(1) The nonresident defendant or foreign corporation must purposefully do some act or consummate some transaction in the forum state; (2) the cause of action must arise from, or be connected with, such act or transaction; and (3) the assumption of jurisdiction by the forum state must not offend traditional notions of fair play and substantial justice, consideration being given to the quality, nature, and extent of the activity in the forum state, the relative convenience of the parties, the benefits and protection of the laws of the forum state afforded the respective parties, and the basic equities of the situation.

Due process requires that the nonresident defendant have certain minimum contacts with the forum state out of which the cause of action arose. Hanson v. Denckla, 357 U.S. 235, 78 S.Ct. 1228, 2 L.Ed.2d 1283 (1958); International Shoe Company v. Washington, 326 U .S. 310, 66 S.Ct. 154, 90 L.Ed. 95 (1945). Factors to consider in determining whether or not there have been minimum contacts with the forum are:

(1) The nature and character of the business;

(2) The number and type of activities within the forum;

(3) Whether such activities give rise to the cause of action;

(4) Whether the forum has some special interest in granting relief; and

(5) The relative convenience of the parties.

Hearne v. Dow-Badische Chemical Company, 224 F.Supp. 90, 99 (S.D.Tex.1963); Sun-X International Company v. Witt, 413 S.W.2d 761, 765 (Tex.Civ.App.--Texarkana 1967, writ ref'd n.r.e.); and Trinity Steel Company v. Modern Gas Sales & Service Co., 392 S.W.2d 861 (Tex .Civ.App.--Texarkana 1965, writ ref'd n.r.e.). It is essential that there be some act 'by which the defendant purposefully avails itself of the privilege of conducting activities within the forum State, thus invoking the benefits and protections of its laws.' Hanson v. Denckla, supra.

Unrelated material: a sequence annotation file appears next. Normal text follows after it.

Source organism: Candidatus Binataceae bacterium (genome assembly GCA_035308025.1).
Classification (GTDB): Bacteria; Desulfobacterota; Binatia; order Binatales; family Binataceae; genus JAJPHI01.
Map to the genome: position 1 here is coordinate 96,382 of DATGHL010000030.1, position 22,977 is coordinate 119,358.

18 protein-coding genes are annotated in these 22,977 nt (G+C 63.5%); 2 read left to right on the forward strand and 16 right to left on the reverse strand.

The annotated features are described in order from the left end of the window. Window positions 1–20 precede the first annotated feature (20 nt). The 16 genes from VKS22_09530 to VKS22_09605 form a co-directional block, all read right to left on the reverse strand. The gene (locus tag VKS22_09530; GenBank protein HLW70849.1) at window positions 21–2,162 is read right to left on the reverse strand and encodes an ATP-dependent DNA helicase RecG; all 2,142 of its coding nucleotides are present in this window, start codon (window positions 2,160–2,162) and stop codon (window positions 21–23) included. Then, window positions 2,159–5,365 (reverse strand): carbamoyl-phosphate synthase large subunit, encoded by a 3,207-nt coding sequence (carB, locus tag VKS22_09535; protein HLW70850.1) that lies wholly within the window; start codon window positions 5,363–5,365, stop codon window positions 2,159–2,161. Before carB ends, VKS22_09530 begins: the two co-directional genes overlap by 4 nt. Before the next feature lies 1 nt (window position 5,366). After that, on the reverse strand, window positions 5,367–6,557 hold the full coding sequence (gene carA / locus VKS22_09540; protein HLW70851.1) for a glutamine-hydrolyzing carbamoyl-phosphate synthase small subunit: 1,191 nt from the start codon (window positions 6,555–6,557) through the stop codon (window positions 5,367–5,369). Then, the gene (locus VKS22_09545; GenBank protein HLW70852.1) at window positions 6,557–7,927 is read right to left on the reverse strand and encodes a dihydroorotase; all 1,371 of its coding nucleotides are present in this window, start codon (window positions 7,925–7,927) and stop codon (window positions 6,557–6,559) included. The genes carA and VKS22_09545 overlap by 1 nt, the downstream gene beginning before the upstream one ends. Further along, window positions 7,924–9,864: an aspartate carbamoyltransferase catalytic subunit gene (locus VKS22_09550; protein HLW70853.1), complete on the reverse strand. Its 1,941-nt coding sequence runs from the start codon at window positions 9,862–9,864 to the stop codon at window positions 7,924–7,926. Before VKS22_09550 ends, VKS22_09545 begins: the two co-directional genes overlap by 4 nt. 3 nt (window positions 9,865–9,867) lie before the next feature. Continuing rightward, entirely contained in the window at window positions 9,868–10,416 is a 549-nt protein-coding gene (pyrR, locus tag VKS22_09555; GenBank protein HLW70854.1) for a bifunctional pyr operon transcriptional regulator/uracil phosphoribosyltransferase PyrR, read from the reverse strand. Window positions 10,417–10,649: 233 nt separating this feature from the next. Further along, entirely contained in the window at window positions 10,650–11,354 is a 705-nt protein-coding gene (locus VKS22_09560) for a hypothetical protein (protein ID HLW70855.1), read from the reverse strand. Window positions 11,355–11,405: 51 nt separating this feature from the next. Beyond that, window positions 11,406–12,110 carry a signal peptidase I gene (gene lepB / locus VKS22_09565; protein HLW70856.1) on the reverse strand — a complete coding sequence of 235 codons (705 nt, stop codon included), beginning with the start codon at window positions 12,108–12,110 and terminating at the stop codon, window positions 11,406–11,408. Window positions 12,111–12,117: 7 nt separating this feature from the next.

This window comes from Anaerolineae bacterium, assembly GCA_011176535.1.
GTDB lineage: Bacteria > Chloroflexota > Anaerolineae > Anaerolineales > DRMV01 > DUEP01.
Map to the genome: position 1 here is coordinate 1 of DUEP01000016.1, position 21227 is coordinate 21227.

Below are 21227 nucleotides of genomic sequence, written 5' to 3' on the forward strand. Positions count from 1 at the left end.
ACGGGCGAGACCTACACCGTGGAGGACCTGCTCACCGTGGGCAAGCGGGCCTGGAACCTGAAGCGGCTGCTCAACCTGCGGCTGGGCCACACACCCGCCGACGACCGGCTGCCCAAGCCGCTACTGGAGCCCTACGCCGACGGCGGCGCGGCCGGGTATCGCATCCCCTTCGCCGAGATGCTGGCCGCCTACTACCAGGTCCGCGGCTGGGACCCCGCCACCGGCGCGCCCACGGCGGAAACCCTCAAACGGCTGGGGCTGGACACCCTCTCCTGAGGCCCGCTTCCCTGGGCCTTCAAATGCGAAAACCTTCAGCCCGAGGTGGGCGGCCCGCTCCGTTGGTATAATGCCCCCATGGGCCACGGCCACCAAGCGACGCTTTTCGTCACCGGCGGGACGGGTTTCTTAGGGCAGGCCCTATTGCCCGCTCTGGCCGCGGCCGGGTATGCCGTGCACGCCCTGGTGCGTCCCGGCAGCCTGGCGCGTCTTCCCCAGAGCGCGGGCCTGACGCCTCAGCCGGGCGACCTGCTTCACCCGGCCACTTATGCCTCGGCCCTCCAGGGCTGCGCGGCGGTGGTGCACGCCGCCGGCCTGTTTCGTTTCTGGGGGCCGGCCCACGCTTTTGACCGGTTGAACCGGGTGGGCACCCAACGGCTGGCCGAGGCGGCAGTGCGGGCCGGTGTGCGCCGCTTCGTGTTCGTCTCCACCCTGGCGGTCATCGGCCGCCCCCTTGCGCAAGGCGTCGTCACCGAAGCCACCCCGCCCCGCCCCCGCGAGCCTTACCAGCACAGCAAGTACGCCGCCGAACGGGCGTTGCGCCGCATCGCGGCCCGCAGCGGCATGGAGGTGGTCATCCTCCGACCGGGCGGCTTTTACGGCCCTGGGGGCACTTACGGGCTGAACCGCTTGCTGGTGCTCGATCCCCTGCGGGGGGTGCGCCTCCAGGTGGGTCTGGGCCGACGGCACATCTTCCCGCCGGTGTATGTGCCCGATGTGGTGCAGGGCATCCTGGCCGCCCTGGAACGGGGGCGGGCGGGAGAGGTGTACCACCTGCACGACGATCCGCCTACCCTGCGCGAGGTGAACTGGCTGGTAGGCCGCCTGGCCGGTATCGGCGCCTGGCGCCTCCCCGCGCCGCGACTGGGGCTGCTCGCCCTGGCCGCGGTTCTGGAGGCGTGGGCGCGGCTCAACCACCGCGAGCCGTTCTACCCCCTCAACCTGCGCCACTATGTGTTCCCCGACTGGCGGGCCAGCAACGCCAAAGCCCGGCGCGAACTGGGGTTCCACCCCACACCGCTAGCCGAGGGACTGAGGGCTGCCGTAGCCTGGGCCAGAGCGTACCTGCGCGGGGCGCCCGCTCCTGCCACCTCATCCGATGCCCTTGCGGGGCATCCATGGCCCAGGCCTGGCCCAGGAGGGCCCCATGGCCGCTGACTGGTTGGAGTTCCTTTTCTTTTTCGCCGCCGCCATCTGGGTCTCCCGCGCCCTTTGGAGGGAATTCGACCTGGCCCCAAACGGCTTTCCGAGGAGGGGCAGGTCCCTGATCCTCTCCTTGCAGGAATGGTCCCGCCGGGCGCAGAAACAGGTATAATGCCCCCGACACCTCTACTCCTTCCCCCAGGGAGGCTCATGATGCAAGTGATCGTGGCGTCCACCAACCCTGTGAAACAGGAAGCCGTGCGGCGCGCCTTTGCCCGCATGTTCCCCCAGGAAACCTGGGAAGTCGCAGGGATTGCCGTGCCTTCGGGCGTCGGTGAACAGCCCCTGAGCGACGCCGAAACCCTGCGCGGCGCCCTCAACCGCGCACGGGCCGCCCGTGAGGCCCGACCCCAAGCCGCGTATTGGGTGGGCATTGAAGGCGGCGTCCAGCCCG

Plaintiff cites several cases in which the courts sustained jurisdiction on facts similar to these. In Estes Packing Company v. Kadish & Milman Beef Co., Inc., supra, the plaintiff shipped meat to the nonresident defendant on the basis of an order given by the defendant to a broker, who gave the order to plaintiff for a commission. Plaintiff's invoice, which stated that it was payable in Fort Worth, was sent with the meat. When plaintiff sued for the purchase price, the court found the minimum contacts sufficient to sustain jurisdiction in Texas. And in National Truckers Service, Inc. v. Aero Systems, Inc., 480 S.W.2d 455 (...

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  • P.V.F. Inc. v Pro Metals Inc., 14-00-01225-CV
    • United States
    • Texas Court of Appeals
    • October 25, 2001
    ...however, the court held that this was not sufficient to subject the nonresident to jurisdiction in Texas. U-Anchor Adver., Inc. v. Burt, 544 S.W.2d 500 (Tex. Civ. App.--Amarillo 1976), aff'd, 553 S.W.2d 760 (Tex. The Texas Supreme Court affirmed and held the exercise of specific jurisdictio......
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    ... ... Hawkins v. El Paso First Health Plans, Inc., 214 S.W.3d 709, 719 (Tex.App.-Austin 2007, pet. denied). When a ... ...
  • Pettit v. American Nat. Bank of Austin
    • United States
    • Oklahoma Supreme Court
    • July 20, 1982
    ...454 F.Supp. 497 (D.Okla.1977). With respect to the Texas long-arm statute, the Texas Court of Civil Appeals in U-Anchor Advertising, Inc. v. Burt, 544 S.W.2d 500, 502, aff'd 553 S.W.2d 760 (Tex.1977), cert. den. 434 U.S. 1063, 98 S.Ct. 1235, 55 L.Ed.2d 763 It is not enough, however, that th......
  • U-Anchor Advertising, Inc. v. Burt
    • United States
    • Texas Supreme Court
    • July 13, 1977
    ...doing business in Texas within the terms of Article 2031b, his contacts with Texas fell short of the requirements of due process. 544 S.W.2d 500. We affirm the judgment of the Court of Civil Certain additional facts bearing upon the question of jurisdiction appear undisputed. The written co......